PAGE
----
Definition – Process

This type of Inclusion Nudge is intended to help people make better decisions (more objective, less biased, more inclusive) by altering the system and elements in organisational processes, such as candidate screening, promotions, performance reviews, successor planning, team collaboration and decision-making. They steer the brain’s unconscious system toward inclusiveness by changing the system default (such as opt out instead of opt in), altering the design of an organisational process or changing the data we see in a choice process. This type of Inclusion Nudge does not rely on rational understanding, willpower or motivation. It is designed simply to mitigate the negative impact of unconscious bias and create a more inclusive thought process. System/Process Inclusion Nudges can also be used in teamwork and facilitation of meetings to leverage diversity of thought and avoid conformity, while reducing the negative effects of group dynamics. They are also useful in creating compliance with training and capability requirements without using rewards as incentives.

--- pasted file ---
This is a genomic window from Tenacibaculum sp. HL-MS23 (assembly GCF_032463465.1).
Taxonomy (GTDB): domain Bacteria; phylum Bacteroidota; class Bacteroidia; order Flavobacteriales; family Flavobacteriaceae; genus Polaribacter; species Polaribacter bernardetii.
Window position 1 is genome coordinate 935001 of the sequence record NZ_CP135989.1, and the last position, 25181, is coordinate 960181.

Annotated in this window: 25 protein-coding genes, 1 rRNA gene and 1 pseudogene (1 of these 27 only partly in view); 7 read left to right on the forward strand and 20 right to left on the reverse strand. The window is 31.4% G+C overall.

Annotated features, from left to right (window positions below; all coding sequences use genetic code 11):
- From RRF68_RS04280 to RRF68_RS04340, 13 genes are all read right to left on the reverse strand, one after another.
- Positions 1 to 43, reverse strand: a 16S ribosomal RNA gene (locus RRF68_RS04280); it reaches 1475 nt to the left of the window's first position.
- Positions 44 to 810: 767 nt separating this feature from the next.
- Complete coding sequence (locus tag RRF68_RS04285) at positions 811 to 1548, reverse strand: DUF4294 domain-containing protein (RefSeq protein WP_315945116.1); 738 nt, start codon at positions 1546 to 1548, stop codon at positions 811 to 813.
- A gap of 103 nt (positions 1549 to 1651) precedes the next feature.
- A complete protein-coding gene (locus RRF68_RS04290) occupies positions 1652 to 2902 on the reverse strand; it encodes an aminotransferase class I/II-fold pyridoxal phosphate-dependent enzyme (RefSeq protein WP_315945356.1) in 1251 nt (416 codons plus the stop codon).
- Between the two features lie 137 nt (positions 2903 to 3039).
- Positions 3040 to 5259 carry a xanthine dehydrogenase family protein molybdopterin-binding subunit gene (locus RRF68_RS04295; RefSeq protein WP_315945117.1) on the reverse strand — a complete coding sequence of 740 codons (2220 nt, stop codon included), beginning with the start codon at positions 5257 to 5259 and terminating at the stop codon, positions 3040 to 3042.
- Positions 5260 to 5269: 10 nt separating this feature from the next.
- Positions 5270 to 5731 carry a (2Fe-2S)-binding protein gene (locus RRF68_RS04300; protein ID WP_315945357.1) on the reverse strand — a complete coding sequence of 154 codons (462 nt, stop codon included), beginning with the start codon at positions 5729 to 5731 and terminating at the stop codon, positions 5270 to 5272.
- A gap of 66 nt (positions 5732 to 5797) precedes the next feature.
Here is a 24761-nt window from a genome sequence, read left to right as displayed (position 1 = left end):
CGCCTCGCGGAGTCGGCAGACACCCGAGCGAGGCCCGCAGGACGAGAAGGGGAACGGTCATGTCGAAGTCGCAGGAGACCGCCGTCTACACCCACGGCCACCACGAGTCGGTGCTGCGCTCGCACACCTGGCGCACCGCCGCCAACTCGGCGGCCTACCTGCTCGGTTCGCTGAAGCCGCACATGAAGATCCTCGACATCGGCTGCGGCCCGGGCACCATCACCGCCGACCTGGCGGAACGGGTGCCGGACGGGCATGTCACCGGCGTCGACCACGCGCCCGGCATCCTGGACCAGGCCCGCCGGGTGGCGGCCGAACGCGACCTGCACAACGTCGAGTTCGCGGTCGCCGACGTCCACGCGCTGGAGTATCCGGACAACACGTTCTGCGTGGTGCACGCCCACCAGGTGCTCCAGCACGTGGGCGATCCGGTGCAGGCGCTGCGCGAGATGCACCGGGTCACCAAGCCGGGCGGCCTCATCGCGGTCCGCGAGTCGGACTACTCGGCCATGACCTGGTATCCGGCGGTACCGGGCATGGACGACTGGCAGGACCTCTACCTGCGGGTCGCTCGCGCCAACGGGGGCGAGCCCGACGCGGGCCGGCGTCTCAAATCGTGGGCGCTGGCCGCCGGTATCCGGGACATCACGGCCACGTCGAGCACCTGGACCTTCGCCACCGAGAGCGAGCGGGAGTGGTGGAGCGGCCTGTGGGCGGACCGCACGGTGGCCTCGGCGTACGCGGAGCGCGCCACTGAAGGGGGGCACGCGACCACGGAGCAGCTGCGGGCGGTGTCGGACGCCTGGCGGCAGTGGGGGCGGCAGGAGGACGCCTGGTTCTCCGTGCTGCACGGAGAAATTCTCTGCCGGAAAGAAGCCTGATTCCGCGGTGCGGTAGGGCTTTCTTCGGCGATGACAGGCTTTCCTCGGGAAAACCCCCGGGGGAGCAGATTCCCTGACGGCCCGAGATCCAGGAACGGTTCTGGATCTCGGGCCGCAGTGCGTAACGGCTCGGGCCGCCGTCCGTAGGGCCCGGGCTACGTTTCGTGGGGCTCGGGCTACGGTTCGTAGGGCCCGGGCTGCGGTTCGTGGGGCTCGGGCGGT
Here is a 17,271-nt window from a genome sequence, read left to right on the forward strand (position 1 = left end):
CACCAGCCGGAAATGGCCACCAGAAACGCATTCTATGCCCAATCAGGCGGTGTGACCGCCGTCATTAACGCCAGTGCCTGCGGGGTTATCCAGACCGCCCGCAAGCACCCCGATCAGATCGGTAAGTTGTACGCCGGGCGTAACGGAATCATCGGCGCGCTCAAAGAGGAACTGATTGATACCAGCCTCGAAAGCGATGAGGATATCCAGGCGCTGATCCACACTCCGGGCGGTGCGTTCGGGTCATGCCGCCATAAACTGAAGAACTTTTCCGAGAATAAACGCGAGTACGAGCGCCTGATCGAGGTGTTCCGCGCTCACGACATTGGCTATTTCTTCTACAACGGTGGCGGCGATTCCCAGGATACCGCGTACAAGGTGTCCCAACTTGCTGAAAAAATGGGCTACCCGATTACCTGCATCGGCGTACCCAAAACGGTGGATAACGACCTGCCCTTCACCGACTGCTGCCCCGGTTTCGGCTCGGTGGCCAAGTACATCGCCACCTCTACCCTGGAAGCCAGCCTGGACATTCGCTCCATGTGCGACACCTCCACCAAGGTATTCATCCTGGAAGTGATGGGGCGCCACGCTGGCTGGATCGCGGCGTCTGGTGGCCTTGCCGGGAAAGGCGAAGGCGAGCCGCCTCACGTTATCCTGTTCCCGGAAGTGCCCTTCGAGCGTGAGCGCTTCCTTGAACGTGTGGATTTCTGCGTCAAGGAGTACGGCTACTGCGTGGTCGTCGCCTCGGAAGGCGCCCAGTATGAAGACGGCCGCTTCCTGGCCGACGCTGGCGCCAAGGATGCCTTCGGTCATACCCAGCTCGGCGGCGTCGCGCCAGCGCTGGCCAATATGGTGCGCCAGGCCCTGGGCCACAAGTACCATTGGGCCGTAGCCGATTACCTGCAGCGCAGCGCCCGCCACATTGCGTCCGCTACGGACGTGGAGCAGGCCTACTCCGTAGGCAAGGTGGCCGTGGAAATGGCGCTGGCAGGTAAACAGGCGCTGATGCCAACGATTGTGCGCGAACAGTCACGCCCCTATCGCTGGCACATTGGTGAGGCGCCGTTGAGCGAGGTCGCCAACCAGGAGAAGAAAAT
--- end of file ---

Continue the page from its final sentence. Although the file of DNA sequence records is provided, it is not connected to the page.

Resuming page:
The Inclusion Nudge: To accompany awareness training on gender balance, brochures with tips and paper “glasses” were distributed to managers prior to a Talent Assessment Meeting. At the close of the talent review discussion, in which no significant shift happened on increasing gender balance, the business unit CEO instructed his staff, to now put on their “gender lens” (which were on the table) and review the discussion for any biases at play.

Why It Works: The “glasses” were a physical prompting nudge that interrupted the business as usual decision making & to reflect on the stated organizational intention of achieving greater gender balance and the recent discussion and decisions that were made.

Source: Sue Johnson & Anita Cassagne, Nestle, shared in the Inclusion Nudges Guidebook, Tinna Nielsen & Lisa Kepinski, 2015.

The Inclusion Nudge “Anonymous CVs Process”: Remove identifying details from all CVs for first screenings. For Executive positions, have the search consultancy deliver the shortlist of candidates anonymously.
“Blind Interview”: Have at least 1 interview panellist participate by phone (not seeing the candidate).

Why It Works: These “Process Inclusion Nudges” aim to reduce the bias of selecting people similar to ourselves and drives more objectivity into the interview & selection process.

Sources: Tinna Nielsen, Move the Elephant for Inclusiveness, and Lisa Kepinski, Inclusion Institute